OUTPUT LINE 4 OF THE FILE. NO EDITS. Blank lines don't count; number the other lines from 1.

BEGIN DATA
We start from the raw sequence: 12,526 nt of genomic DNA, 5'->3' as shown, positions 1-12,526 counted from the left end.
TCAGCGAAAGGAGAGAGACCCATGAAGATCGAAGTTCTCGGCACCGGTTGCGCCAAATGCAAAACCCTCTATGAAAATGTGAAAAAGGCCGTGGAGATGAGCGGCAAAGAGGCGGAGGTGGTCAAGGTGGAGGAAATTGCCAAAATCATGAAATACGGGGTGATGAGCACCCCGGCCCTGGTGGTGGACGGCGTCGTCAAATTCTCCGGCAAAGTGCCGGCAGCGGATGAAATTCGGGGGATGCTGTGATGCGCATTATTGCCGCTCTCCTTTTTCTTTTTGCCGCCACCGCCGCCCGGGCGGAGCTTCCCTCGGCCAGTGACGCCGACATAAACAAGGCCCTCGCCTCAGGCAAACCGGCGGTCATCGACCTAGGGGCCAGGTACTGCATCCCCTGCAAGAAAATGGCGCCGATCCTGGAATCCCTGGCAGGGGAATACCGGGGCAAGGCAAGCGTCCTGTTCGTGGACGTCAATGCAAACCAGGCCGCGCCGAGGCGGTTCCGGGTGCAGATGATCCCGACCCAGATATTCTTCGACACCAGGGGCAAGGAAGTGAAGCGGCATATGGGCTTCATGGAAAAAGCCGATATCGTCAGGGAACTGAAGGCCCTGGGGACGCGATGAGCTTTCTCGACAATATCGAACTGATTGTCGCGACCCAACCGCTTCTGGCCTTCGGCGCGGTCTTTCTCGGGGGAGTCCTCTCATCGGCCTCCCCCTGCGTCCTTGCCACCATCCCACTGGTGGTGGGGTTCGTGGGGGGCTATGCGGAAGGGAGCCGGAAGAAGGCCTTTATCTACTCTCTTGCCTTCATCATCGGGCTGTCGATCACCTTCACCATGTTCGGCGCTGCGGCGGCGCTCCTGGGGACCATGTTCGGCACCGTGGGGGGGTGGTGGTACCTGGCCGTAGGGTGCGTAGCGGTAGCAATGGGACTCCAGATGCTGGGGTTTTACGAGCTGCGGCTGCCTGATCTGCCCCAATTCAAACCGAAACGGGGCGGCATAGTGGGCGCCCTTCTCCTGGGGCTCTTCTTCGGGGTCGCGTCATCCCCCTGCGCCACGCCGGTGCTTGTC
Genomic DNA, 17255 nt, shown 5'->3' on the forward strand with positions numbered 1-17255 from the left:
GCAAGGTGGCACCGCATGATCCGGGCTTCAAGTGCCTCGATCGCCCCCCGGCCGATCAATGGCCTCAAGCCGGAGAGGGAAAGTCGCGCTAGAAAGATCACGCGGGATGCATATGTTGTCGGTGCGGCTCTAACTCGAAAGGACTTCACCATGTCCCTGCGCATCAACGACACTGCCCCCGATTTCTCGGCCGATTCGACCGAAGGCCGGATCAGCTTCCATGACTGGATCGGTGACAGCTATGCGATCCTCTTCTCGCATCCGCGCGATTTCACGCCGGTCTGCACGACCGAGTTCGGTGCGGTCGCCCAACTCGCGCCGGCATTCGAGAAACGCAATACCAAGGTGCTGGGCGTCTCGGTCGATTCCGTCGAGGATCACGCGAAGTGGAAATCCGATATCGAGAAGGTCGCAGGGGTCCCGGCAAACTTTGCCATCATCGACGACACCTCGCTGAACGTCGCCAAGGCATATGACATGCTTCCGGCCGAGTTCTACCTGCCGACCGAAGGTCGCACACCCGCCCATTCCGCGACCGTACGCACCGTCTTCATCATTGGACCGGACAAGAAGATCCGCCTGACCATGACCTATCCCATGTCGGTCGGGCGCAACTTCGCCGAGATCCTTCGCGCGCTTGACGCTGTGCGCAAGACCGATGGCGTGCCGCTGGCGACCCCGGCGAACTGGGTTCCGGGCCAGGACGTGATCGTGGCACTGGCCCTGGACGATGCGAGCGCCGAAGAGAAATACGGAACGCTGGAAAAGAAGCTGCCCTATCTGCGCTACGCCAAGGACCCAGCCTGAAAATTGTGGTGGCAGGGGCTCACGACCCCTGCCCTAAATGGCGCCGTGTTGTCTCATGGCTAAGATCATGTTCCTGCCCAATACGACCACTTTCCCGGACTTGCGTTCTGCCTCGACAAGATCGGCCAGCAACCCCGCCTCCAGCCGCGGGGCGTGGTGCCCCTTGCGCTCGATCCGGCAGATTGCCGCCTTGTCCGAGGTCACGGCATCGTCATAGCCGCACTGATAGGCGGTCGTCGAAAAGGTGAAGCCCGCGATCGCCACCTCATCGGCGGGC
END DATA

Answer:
GCAAGGTGGCACCGCATGATCCGGGCTTCAAGTGCCTCGATCGCCCCCCGGCCGATCAATGGCCTCAAGCCGGAGAGGGAAAGTCGCGCTAGAAAGATCACGCGGGATGCATATGTTGTCGGTGCGGCTCTAACTCGAAAGGACTTCACCATGTCCCTGCGCATCAACGACACTGCCCCCGATTTCTCGGCCGATTCGACCGAAGGCCGGATCAGCTTCCATGACTGGATCGGTGACAGCTATGCGATCCTCTTCTCGCATCCGCGCGATTTCACGCCGGTCTGCACGACCGAGTTCGGTGCGGTCGCCCAACTCGCGCCGGCATTCGAGAAACGCAATACCAAGGTGCTGGGCGTCTCGGTCGATTCCGTCGAGGATCACGCGAAGTGGAAATCCGATATCGAGAAGGTCGCAGGGGTCCCGGCAAACTTTGCCATCATCGACGACACCTCGCTGAACGTCGCCAAGGCATATGACATGCTTCCGGCCGAGTTCTACCTGCCGACCGAAGGTCGCACACCCGCCCATTCCGCGACCGTACGCACCGTCTTCATCATTGGACCGGACAAGAAGATCCGCCTGACCATGACCTATCCCATGTCGGTCGGGCGCAACTTCGCCGAGATCCTTCGCGCGCTTGACGCTGTGCGCAAGACCGATGGCGTGCCGCTGGCGACCCCGGCGAACTGGGTTCCGGGCCAGGACGTGATCGTGGCACTGGCCCTGGACGATGCGAGCGCCGAAGAGAAATACGGAACGCTGGAAAAGAAGCTGCCCTATCTGCGCTACGCCAAGGACCCAGCCTGAAAATTGTGGTGGCAGGGGCTCACGACCCCTGCCCTAAATGGCGCCGTGTTGTCTCATGGCTAAGATCATGTTCCTGCCCAATACGACCACTTTCCCGGACTTGCGTTCTGCCTCGACAAGATCGGCCAGCAACCCCGCCTCCAGCCGCGGGGCGTGGTGCCCCTTGCGCTCGATCCGGCAGATTGCCGCCTTGTCCGAGGTCACGGCATCGTCATAGCCGCACTGATAGGCGGTCGTCGAAAAGGTGAAGCCCGCGATCGCCACCTCATCGGCGGGC